Such, then, is the existing aspect of the German mind. Christianity is regarded as effete as a Divine Revelation, devoid of value save such as may yet attach itself to its moral code; equality, or the absolute right to govern of the one direct majority, unhampered by any distinction of ranks or division of authority, is too generally acknowledged as the existing rule of things. Some of our readers may incline to imagine that this statement is exaggerated: we do not speak, however, without mature consideration, or without such acquaintance with the subject as may be supposed involved in a residence of many years, and a careful study of the Teutonic mind in its past and present developments: nay, we believe that the broad facts which now lie patent to the world will suffice to vindicate the truth of our assertions. For democracy, even now when we write, may be regarded as partially triumphant throughout Germany, despite the nominal authority of sovereigns who act as vicegerents to the Francfort congress. In Prussia as in Austria, in the minor German states as well, one democratic chamber exists, each and all of these subject to the central assembly, yet each in itself absolute, elected without any regard to rank or property by the one majority of the entire population. There are no chambers of peers, no second chambers of any order, left in existence, save in

one or two nominal instances: there is no virtual check to the supremacy of the democratic will.-An apparent re-action may manifest itself at this moment,-nay, does so, both at Vienna and Berlin. All honour to Frederick William! We forgot, for a moment, the innumerable difficulties of his position, and halfcondemned the monarch, whom our hearts have long loved, and with whom our sympathies must aye abide. His Quixotic rashness, in dismissing his defenders after some hours of civil conflict, and throwing himself on the mercy of his foes, we are still unable to approve: but we confess that the error was one of greatness. His haste "to bid for imperial sway" we still regard as unbecoming; and, most of all, are we constrained to blame, his fanning of the popular flame against the rights of his Danish brother. But the vigour and resolution, displayed by him at the late crisis, have partially redeemed him in our estimation, and have again commended him to the prayers of all good men. Austria, too, has awakened from her trance. Democracy has been checked, seemingly crushed, by the valour of a Windischgrätz and a Jellalich. Yet, we regret to add, our convictions are still substantially the same. The destiny of both countries would still appear Republican! The system of one chamber elected by universal suffrage remains intact, and seems likely to do so; and we need not add that this is utterly inconsistent with any just balance of power, or the possession of rational freedom.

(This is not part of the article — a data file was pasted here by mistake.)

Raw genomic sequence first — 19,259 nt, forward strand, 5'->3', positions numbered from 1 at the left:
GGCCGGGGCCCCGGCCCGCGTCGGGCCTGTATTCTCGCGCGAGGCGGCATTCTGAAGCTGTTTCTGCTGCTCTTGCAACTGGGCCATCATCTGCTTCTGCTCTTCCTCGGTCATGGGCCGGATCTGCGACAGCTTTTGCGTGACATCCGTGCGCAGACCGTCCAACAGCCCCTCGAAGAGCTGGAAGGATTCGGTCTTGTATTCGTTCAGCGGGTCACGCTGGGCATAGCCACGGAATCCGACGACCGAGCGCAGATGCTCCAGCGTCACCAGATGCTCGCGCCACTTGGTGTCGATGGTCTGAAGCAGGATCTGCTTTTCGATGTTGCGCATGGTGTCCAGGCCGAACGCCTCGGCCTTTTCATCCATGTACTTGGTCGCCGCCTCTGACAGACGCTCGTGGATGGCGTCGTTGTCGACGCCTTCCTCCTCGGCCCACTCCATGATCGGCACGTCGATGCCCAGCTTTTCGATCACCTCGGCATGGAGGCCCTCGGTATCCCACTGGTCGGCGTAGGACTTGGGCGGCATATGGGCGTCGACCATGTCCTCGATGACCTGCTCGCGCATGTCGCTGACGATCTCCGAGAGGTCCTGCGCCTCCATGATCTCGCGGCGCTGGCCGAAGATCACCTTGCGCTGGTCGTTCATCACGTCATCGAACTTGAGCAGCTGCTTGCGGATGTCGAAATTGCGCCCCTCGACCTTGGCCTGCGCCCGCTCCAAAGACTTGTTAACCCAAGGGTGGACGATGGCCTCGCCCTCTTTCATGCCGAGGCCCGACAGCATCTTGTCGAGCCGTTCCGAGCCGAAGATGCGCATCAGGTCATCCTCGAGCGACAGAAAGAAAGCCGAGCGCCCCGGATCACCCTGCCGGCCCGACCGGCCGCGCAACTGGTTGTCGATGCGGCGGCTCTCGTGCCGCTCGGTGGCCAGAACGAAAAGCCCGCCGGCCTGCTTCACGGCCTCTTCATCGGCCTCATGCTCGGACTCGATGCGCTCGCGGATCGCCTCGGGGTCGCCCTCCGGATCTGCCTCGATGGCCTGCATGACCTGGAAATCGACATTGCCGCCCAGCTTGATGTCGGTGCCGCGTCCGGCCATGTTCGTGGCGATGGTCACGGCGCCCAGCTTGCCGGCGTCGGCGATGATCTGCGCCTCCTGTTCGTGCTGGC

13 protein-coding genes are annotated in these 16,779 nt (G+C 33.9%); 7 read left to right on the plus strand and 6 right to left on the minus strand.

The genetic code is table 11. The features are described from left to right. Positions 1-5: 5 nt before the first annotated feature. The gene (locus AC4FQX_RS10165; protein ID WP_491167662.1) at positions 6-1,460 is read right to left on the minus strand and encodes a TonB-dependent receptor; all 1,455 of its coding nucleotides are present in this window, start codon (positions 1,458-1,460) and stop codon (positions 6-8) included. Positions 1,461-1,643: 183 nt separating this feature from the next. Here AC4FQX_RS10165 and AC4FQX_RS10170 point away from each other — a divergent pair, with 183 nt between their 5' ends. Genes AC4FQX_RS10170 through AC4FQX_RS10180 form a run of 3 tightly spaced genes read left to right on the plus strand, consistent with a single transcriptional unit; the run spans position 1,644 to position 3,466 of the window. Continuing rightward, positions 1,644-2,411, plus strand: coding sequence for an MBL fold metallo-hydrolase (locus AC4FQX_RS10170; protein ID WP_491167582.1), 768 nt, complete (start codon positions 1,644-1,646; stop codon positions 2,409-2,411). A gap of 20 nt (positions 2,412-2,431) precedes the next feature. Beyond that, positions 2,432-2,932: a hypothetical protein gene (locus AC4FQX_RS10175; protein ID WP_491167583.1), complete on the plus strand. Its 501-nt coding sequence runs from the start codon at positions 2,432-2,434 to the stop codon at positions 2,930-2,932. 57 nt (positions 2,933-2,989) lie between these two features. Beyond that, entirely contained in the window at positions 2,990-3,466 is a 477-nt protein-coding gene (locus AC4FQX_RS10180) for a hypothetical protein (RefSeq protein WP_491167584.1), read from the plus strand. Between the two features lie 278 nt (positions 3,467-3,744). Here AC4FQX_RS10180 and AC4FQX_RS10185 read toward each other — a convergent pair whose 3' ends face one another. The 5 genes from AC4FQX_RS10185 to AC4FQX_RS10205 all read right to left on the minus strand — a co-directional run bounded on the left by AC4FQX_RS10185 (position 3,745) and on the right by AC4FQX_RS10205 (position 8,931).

And, for the national infidelity of Germany, we see not how it can be questioned: here and there, no doubt, orthodox Christians may yet be found, in Brandenburg and Westphalia, and elsewhere but speaking broadly, the mind of the country is hostile to revealed religion; far more decidedly so than that of France. A popular confirmation of this hostility may be found in the rationalistic tone of the press of Germany, the "Augsburg Gazette" included. Whilst in England, no man, whatever be his personal opinions, dares treat Christianity with disrespect, or avow openly his disbelief of it, in any of our great public organs, the very contrary holds good in Germany, where vast moral courage would be requisite to embolden a writer to profess orthodox views in religion in any of the more widely-circulated journals of the country. In France infidelity might be supposed sufficiently rampant, yet an enormous contrast will be discovered betwixt the tone of De Lamartine, Thiers, Victor Hugo, Alexandre Dumas, Eugene Sue, and even George Sand,—and that of the great lights of modern Germany, Gutzkow, Heine, Sallet, or even the moderate Gervinus.

Let it be the purpose of this essay, then, to inquire, how that existing spirit of irreverence originated and developed itself, which

now exercises such potent sway over our German brethren; let us trace the causes of this aversion to all constituted authority, of this licence in politics and rationalism in religion: let us endeavour to pierce to the heart of the seeming mystery, and ascertain, how a nation naturally gifted with lofty devotional instincts and a deep-rooted reverence for lawful authority, has degenerated to this democratic level, and assumed so menacing an aspect to the future welfare of humanity.